How they made science’s elite XI
- Union Cabinet recommends President's Rule in Arunachal Pradesh
- Rafale jet deal on right track, says French President Hollande ahead of India visit
- Three girls commit suicide in Tamil Nadu, blaming college, high fees
- Tavleen Singh's column: Could Rohith have been saved?
- Netaji files: Centre rejected probe reports twice, to assert ‘Bose dead’
Dr Sandip Basu
Radiation Medicine, BARC, Mumbai
His work in the area of therapeutic nuclear medicine and molecular imaging based on PET (positron emission tomography) won him the prize. Basu, 40, is a doctor currently working in the Radiation Medicine Centre of BARC. Basu, who joined in 2000, says RMC focuses primarily on the treatment of diseases like thyroid cancer and neuro-endocrine tumour. "This is not just a big honour for me, but also a recognition for the entire nuclear medicine fraternity because the work we do here has direct societal benefits... Diagnosis as well as monitoring of diseases is faster with PET imaging," he says.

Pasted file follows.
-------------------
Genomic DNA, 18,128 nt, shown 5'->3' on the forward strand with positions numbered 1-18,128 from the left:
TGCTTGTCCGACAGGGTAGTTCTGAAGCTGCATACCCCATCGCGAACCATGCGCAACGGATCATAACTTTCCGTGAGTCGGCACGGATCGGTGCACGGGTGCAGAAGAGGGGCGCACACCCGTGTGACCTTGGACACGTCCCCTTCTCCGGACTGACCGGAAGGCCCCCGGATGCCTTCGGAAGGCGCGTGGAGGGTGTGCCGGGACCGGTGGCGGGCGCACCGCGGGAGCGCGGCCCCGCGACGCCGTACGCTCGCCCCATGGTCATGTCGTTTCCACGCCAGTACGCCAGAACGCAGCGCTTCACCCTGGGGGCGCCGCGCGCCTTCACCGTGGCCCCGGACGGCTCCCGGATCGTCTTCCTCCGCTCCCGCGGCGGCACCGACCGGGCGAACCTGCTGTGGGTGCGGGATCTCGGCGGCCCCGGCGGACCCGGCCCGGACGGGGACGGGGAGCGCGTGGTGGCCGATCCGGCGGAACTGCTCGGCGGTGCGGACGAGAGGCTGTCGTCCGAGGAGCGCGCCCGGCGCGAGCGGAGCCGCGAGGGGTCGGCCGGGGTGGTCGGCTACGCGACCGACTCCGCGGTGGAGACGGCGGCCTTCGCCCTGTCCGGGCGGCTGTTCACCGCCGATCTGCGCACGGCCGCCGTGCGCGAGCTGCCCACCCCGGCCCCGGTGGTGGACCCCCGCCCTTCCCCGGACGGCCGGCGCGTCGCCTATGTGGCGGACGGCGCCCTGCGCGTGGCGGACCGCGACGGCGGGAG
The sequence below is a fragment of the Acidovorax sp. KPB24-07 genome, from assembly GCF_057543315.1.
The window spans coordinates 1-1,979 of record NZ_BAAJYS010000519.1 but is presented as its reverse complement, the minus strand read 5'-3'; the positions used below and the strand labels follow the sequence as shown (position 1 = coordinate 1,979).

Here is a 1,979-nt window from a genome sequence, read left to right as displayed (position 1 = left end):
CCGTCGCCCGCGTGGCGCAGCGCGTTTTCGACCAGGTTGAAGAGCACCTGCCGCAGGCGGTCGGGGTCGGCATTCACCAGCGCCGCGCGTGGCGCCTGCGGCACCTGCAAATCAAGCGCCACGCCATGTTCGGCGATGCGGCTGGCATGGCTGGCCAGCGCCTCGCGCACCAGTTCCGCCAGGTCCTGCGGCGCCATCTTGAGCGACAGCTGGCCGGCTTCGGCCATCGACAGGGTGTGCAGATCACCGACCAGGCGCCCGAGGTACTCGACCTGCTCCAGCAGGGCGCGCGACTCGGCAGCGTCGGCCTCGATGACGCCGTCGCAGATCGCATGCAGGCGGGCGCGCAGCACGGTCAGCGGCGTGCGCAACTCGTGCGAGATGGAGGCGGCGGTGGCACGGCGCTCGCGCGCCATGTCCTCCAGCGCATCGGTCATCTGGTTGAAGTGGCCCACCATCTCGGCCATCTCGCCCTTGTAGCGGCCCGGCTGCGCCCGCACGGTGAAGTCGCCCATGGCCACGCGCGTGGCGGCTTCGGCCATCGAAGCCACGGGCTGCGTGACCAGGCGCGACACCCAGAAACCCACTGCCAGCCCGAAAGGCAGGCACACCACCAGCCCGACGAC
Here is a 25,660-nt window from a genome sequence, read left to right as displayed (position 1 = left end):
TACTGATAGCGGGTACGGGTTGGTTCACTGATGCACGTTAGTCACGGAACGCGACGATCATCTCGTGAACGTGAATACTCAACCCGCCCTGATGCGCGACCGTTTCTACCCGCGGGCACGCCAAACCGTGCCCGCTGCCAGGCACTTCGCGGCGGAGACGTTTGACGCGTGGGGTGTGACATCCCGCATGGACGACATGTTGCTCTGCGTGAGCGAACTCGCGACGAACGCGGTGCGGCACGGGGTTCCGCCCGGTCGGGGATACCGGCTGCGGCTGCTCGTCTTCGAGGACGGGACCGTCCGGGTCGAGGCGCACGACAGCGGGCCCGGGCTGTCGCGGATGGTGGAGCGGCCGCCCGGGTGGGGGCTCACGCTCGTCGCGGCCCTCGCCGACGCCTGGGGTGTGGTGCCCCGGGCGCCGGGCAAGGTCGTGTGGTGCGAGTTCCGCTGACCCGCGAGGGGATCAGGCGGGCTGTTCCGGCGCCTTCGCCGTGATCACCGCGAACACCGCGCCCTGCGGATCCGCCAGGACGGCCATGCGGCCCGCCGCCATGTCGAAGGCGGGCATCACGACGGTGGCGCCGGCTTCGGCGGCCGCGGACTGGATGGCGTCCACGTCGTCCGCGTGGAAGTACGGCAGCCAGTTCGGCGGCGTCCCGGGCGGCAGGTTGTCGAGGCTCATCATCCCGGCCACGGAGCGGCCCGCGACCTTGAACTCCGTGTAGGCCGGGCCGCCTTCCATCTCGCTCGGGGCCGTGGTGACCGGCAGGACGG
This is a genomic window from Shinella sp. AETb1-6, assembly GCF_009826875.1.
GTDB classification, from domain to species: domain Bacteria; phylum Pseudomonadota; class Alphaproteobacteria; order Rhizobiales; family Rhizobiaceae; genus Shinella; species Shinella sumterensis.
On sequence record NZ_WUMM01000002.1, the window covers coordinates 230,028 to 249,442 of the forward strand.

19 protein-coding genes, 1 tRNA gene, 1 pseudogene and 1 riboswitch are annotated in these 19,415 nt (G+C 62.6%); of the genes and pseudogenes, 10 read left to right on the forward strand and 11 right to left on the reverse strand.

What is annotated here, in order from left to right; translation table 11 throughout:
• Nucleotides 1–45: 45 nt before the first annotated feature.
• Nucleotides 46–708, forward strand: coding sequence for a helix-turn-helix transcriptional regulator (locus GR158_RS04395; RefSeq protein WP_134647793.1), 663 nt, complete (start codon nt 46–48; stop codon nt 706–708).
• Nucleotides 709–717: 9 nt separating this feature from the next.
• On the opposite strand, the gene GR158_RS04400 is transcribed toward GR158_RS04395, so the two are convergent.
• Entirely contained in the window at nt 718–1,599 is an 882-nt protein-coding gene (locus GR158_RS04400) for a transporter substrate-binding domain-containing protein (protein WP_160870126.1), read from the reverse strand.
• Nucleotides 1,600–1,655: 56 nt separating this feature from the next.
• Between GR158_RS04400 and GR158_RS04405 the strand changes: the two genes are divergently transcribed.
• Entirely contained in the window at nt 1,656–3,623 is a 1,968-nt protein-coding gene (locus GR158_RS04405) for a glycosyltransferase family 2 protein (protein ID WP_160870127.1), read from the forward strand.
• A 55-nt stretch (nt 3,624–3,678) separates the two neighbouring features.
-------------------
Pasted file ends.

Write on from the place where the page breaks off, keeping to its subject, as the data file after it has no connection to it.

Dr Shantanu Chowdhury
CSIR Institute of Genomics and Integrative Biology, Delhi
Chowdhury, 44, speaks of his love for science and his reluctance to take medical and engineering entrance exams. "I lied to my family about sitting in those exams and went on to pursue a masters in chemistry from Jadavpur University and a Ph D from CSIR-IICT, Hyderabad." He adds, "The transition from chemistry to biology was made simple through discussions with many brilliant Indian researchers." His award is for research on certain elements in the structure of DNA that could influence how lock-and-key mechanisms control genes. His work deals with how certain cells might become cancerous under the influence of these elements.
Dr Suman Kumar Dhar
Molecular Medicine, JNU, New Delhi
After his Ph D at JNU where he is an associate professor, he became a post-doctoral fellow in Harvard Medical School's pathology department. He wins the award for his work on the characteristics of DNA replication and cell cycle regulation in the pathogens responsible for malaria and gastric cancer. "We are trying to understand how the DNA multiplies along with the organism as both pathogens have become drug-resistant, which poses the main challenge," he says. The aim of their research is to find the key regulators in DNA replication so that potential targets for therapy can be identified.